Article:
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article imageGrief, questions as France remembers troops slain in hostage raid

By Stuart WILLIAMS (AFP)     May 13, 2019 in World

A grieving France paid its respects Tuesday to two commandos killed during a raid to rescue four hostages in the Sahel region of Africa last week, under the shadow of a row over risks taken by two of those freed.

French special forces Cedric de Pierrepont, 33, and Alain Bertoncello, 28, who died in the operation in Burkina Faso, were honoured with a ceremony at the Invalides military complex in Paris led by President Emmanuel Macron.

Crowds joined soldiers, firefighters and veterans in lining the bridge leading up to the imposing 17th-century landmark as the motorcade carrying their coffins made its solemn procession through a sun-lit Paris.

"France is a country that does not abandon its children, no matter the circumstances," a visibly emotional Macron said in his speech during a 45-minute ceremony attended by tearful family members and masked fellow special forces.

Relatives of French soldiers Cedric de Pierrepont and Alain Bertoncello  who were killed in a raid t...
Relatives of French soldiers Cedric de Pierrepont and Alain Bertoncello, who were killed in a raid to free hostages in Burkina Faso last week, at the Invalides in Paris on Tuesday
PHILIPPE WOJAZER, POOL/AFP

"Those who attack French citizens should know that our country will never give way and that they will always encounter our army, our elite troops and our allies," he added.

- 'Warning to tourists' -

The raid last week freed French hostages Patrick Picque and Laurent Lassimouillas, who were seized on May 1 while on a safari trip in a nature park in Benin close to the border with Burkina Faso.

A US citizen and South Korean tourist -- both women whose presence was a total surprise to the French forces -- were also sprung from captivity in the operation overnight on Thursday-Friday.

The kidnapping has shone a spotlight on rising instability in the vast Sahel region that lies south of the Sahara desert, where Islamist groups aligned to Al-Qaeda and Islamic State have been gathering in strength.

There has been an outpouring of grief in France over the sacrifice of the two soldiers, but also criticism of the French tourists who were visiting an area subject to a travel warning by the foreign ministry.

The funeral procession of Cedric de Pierrepont (L) and Alain Bertoncello will roll over the Alexande...
The funeral procession of Cedric de Pierrepont (L) and Alain Bertoncello will roll over the Alexander III bridge in central Paris where ordinary French citizens have been invited to pay their respects
HO, MARINE NATIONALE/AFP/File

Leading French daily Le Figaro in an editorial Monday said the freeing of the tourists had "left a bitter taste".

"This tragic event should serve as a warning to our tourists. Our forces are in Africa for a hard and long war and not to pay the price of carelessness," it wrote.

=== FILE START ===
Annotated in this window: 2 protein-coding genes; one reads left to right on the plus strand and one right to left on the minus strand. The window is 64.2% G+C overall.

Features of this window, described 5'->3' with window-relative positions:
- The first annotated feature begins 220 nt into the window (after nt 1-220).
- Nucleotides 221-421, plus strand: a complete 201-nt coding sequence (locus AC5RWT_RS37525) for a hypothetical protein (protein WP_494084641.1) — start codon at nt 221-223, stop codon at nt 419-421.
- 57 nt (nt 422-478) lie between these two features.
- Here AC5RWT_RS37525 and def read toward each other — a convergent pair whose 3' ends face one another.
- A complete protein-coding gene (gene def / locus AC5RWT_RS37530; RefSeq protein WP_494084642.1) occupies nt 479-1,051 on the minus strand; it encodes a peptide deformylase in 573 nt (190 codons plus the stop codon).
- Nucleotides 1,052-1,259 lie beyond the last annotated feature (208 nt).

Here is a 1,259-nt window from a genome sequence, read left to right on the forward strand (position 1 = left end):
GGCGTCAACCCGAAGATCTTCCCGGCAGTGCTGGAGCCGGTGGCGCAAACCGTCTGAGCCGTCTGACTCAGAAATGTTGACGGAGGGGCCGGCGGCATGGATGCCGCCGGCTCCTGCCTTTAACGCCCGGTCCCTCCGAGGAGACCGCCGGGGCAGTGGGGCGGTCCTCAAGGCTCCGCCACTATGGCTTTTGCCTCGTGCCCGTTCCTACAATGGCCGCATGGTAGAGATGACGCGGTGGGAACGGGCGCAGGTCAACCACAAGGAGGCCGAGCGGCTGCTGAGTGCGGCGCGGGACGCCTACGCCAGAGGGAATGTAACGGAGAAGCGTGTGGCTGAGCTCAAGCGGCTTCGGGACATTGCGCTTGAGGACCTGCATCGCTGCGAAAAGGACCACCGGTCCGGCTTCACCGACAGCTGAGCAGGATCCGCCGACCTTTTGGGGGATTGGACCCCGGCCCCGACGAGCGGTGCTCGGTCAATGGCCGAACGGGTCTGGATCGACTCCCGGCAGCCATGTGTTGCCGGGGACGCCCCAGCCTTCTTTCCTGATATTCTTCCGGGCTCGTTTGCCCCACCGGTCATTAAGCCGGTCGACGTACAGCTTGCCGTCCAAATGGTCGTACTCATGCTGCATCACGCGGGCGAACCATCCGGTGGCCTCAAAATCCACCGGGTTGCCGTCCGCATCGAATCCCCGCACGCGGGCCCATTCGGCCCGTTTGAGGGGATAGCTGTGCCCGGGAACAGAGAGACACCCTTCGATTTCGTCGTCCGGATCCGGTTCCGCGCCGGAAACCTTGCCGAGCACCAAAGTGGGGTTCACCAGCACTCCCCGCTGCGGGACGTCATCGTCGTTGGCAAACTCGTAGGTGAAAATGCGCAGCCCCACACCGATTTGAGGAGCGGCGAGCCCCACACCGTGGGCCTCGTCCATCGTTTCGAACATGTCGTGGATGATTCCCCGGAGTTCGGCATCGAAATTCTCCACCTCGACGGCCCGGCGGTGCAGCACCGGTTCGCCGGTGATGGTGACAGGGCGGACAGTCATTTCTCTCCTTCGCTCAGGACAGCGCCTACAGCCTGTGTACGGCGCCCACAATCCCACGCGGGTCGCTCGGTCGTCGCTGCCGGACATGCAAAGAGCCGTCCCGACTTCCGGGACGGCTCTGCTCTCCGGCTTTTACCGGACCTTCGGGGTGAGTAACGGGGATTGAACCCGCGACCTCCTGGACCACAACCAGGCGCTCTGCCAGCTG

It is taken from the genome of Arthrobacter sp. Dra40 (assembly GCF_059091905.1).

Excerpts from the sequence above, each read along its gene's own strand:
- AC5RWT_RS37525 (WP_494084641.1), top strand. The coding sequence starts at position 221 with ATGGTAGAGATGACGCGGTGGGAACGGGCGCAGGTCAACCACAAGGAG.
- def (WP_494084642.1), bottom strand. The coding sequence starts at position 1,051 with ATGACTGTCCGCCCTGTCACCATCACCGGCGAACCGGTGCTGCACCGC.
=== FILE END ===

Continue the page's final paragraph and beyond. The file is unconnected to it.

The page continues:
On Saturday, Foreign Minister Jean-Yves Le Drian reprimanded the freed men, aged 51 and 46, for taking "significant risks" by visiting an area that was considered a "red" no-go zone under travel advice issued by his ministry.

French far-right leader Marine Le Pen criticised Macron meanwhile for meeting the tourists at the plane that brought them back.

"The president shouldn't have gone to greet them almost as if they were heroes," Le Pen told the BFM news channel in a weekend interview.

- 'Fulfilled their destiny' -

French officials have argued that the raid came in a key window of opportunity as the hostage-takers were planning to transfer their victims to Islamist groups in Mali aligned to either Al-Qaeda or Islamic State.

French special forces free 4 hostages in Burkina Faso
French special forces free 4 hostages in Burkina Faso
, AFP

Lassimouillas admitted that he and Picque should have taken into account the foreign ministry advisories, in a statement read out as the men arrived back in France.

But Macron insisted that the men's lives had not been sacrificed.

"A life that is halted, even in full youth, is not a life that is lost," he said. "Someone who dies in combat, fulfilling their duty, has not just fulfilled their duty but their destiny."

He decorated both men posthumously as members of Legion d'honneur, France's highest honour.

France's special forces units were in attendance for their fallen brothers in arms on Tuesday, prompting warnings to broadcasters not to show any faces that could jeopardise their safety.

The hostages were snatched, and their local guide killed, by an armed group while visiting the Pendjari National Park in Benin which borders Burkina Faso.

The deaths were a reminder of the risks encountered in the region by French forces, who have been deployed in the Sahel since 2013 when France intervened to drive back jihadist groups who had taken control of northern Mali.

A total of 26 French soldiers have died in the deployment including de Pierrepont and Bertoncello.

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